The biochemist had recently joined the Department of Biochemistry and Molecular Medicine of the Faculty of Medicine of the Université de Montréal as a visiting professor. He was also a professor at the Montreal Clinical Research Institute (IRCM). He died on April 5 at the age of 82 in the United States.
David Milgaard became a great civil rights activist after being the victim of one of the worst miscarriages of justice in Canadian history. In 1969 he was falsely accused of the rape and murder of a Saskatoon nurse. The man, who was not even in the city at the time of the murder, had been convicted solely on the basis of testimonies from his friends – obtained under pressure from the police –. The police had even ignored evidence linking the real killer, Larry Fisher, to the murder. It took until 1992 for David Milgaard to be released, while Fisher was not arrested until 1997.
David Milgaard had received $10 million in compensation for his decades behind bars. He then became one of the most ardent defenders of injustices in the Canadian penal system. He died at the age of 69 in Calgary on May 15 from pneumonia.
Jean Bottari is a former beneficiary attendant known for his many speeches, in the media and on social networks, during the COVID-19 pandemic to defend seniors and health care personnel. He died on August 4, a few days before his 61st birthday.
Gisele Lalonde is a French-speaking lawyer and former mayor of Vanier, Ontario. She is best known for leading a campaign in the late 1990s to save Hôpital Montfort, a Francophone university hospital in Ontario, from closing. Before becoming mayor in 1985, Ms. Lalonde was a teacher and always defended French-language education in Canada's most populous province. She died on July 27 at the age of 89.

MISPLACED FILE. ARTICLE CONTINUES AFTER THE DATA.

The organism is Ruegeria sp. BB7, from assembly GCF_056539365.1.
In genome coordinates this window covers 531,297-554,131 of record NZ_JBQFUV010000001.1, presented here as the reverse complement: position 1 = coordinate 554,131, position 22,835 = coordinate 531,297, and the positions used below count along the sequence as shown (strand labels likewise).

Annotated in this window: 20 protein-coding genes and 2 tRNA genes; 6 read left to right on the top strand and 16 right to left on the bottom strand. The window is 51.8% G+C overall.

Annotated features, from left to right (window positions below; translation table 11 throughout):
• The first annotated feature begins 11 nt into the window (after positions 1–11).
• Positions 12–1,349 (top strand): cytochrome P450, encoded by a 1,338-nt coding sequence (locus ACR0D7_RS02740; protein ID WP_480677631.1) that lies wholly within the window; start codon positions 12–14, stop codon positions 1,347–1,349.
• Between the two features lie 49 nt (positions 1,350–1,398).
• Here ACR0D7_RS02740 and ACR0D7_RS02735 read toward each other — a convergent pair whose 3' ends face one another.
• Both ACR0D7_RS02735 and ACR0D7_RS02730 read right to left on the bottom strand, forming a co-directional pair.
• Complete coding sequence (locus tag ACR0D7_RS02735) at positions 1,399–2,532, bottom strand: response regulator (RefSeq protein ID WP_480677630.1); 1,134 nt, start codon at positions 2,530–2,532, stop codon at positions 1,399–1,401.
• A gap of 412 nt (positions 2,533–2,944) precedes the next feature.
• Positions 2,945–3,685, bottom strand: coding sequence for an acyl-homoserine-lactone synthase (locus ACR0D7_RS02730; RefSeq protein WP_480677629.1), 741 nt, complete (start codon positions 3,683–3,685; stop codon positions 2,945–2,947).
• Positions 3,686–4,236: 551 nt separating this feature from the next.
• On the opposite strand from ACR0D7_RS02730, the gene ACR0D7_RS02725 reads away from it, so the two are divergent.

Andrée Simard is the wife of former Premier Robert Bourassa. It has been at the forefront of several major events in modern Quebec, such as the launch of hydroelectric development in James Bay, the Oka crisis, the October crisis and the Meech Lake accord. Andrée Simard and Robert Bourassa, who was prime minister from 1970 to 1976, then from 1985 to 1994, were married in Sorel in August 1958. Ms. Simard died at the age of 90, at the end of November, 26 after her husband.
Jim Carr is the former federal Minister of Natural Resources and Member of Parliament for Winnipeg South Centre. He died on December 12 at age 71. Since 2019, he had been battling kidney failure and plasma cell cancer. Prior to entering politics, he was President and CEO of the Business Council of Manitoba. He became the Prime Minister of Natural Resources under the government of Justin Trudeau, from 2015 to 2018 before taking charge of the Department of International Trade until 2019.
Alexa McDonough, 1944-2022: ex-leader of the New Democratic Party (NDP).
Ian Greenberg, 1942-2022: businessman, co-founder of Astral Media and member of the board of directors of Bell Canada Enterprise.
John Efford, 1944-2022: former Federal Minister of Natural Resources.
Clément Richard, 1939-2022: former Minister of Communications and Cultural Affairs under René Lévesque and former President of the National Assembly.
André Arthur, 1943-2022: former member of the House of Commons of Canada.
Guy Saint-Pierre, 1934-2022: former member of the National Assembly of Quebec.